I think there's a high level of vulnerability, especially if you travel to foreign countries, because they probably know you are coming and somehow they will be watching you or observing who is out there and will follow you through the process. This is where your choice of technologies and what you use when you're travelling is so critical. As an example, if you are bringing confidential documents, secret documents, on your laptop, you are very vulnerable if you lose that laptop, if you have not secured the documents, encrypted the documents, encoded the documents, waterproofed the documents: there are so many things you can do to secure a document. At the same time, I will not bring secret documents while I'm travelling. I will find other ways to move these documents around.

12:05 p.m.

Conservative

Tom Lukiwski Regina—Lumsden—Lake Centre, SK

Are there any specific protocols you would suggest for those members who may be travelling internationally, or are they just vulnerable no matter what they do? A lot of this is common sense, and we understand that. But are there any specific protocols or provisions that you might suggest or that you're looking into based on the fact that we may be targeted by Anonymous or other groups now?

12:05 p.m.

Chief Information Officer, House of Commons

Louis Bard

I will give the same comments I gave last year when we were looking at developing committee reports. Often the problem with security is that people don't assess what they intend to do while they're travelling. You should really assess those risks before you travel, and then we can put in place proper measures to help you during your travel through some specific packages, specific tools, or specific telephones or BlackBerrys. There are all kinds of things we can do to help you: don't use your cellular phone, use a land line.... As a preventive measure, before you go we need to understand the purpose of the trip and what you intend to do, and from there, based on the risk, we can really identify the solutions.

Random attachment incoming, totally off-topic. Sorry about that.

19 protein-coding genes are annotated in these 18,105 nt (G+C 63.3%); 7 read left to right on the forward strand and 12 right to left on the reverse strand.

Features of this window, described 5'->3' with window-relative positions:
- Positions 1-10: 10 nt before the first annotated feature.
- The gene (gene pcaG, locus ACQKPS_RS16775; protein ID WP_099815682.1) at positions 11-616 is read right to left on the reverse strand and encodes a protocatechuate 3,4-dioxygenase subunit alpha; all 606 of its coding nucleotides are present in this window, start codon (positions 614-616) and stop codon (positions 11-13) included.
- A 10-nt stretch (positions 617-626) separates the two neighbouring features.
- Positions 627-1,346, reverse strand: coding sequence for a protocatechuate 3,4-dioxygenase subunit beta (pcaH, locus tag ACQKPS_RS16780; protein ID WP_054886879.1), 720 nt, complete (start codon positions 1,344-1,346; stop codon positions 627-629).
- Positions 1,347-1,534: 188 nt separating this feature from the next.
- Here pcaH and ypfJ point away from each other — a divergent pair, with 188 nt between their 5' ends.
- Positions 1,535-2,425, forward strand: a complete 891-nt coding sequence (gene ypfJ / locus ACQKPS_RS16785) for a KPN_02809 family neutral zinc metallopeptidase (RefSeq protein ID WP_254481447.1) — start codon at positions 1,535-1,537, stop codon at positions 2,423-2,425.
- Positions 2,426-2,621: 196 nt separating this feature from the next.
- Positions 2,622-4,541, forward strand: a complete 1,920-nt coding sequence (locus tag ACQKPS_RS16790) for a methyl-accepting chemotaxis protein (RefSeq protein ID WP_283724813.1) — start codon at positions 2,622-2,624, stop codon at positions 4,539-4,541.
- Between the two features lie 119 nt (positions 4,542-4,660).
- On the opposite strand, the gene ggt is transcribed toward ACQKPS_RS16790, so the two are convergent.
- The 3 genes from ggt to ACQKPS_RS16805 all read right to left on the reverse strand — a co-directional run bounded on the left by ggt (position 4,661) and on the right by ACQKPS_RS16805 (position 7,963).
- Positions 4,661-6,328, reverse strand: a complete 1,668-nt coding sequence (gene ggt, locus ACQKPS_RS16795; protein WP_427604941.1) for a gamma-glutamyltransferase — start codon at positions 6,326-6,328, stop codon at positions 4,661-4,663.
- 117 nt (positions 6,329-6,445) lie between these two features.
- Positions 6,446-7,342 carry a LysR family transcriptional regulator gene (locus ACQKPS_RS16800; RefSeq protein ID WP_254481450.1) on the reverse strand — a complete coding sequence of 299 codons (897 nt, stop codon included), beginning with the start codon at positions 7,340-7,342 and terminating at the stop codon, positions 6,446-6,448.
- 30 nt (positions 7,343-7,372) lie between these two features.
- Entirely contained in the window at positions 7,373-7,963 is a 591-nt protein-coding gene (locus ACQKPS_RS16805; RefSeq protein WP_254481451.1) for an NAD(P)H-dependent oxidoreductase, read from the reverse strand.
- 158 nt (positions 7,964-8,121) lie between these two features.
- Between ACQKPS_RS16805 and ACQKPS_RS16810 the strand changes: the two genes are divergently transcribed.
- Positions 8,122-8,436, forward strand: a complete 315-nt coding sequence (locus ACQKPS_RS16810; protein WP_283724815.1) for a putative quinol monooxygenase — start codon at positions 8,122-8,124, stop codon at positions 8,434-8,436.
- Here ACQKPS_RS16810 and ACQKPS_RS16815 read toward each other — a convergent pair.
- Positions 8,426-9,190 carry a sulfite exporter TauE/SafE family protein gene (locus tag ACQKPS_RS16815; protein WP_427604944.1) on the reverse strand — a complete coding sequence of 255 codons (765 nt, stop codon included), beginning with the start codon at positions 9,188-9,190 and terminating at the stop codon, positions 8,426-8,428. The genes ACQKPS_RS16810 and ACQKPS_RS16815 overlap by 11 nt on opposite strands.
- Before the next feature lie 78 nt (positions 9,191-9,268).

12:05 p.m.

Conservative

The Chair Joe Preston

You have a minute left.

12:05 p.m.

Conservative

Tom Lukiwski Regina—Lumsden—Lake Centre, SK

Thank you very much.

Is there any history of any member's computer system being hacked? If so, what process do you follow there?

12:05 p.m.

Chief Information Officer, House of Commons

Louis Bard

We follow the same thing as the IT acceptable use policies on a regular basis.

It's happened at the caucus level, on your caucus web server. We've helped many of you with your caucus servers when there has been infiltration, corruption, spam, and things like that. This has happened with members' laptops that have been infected with viruses.

When we detect something, the first thing we do is inform the member and then request permission to remove that PC or that laptop to help restore the situation very rapidly. We do this on an individual private basis with every member of Parliament. If we notice a situation, we try to find a compromise and identify the threats. If I cannot at one point solve the issue with the member, I will go to the whip. That's the protocol.

There have been a lot of instances over the last 19 years I've been here, but I have to say that each time we've been able to correct the situation to the member's satisfaction. Never in the last 19 years have we lost access to our network, been paralyzed for days, or had to shut down the network. Touch wood—we have been able to keep things running.

12:05 p.m.

Conservative

The Chair Joe Preston

Thank you.

Now to Madame Charlton. And I understand you're sharing your time with Madame Latendresse.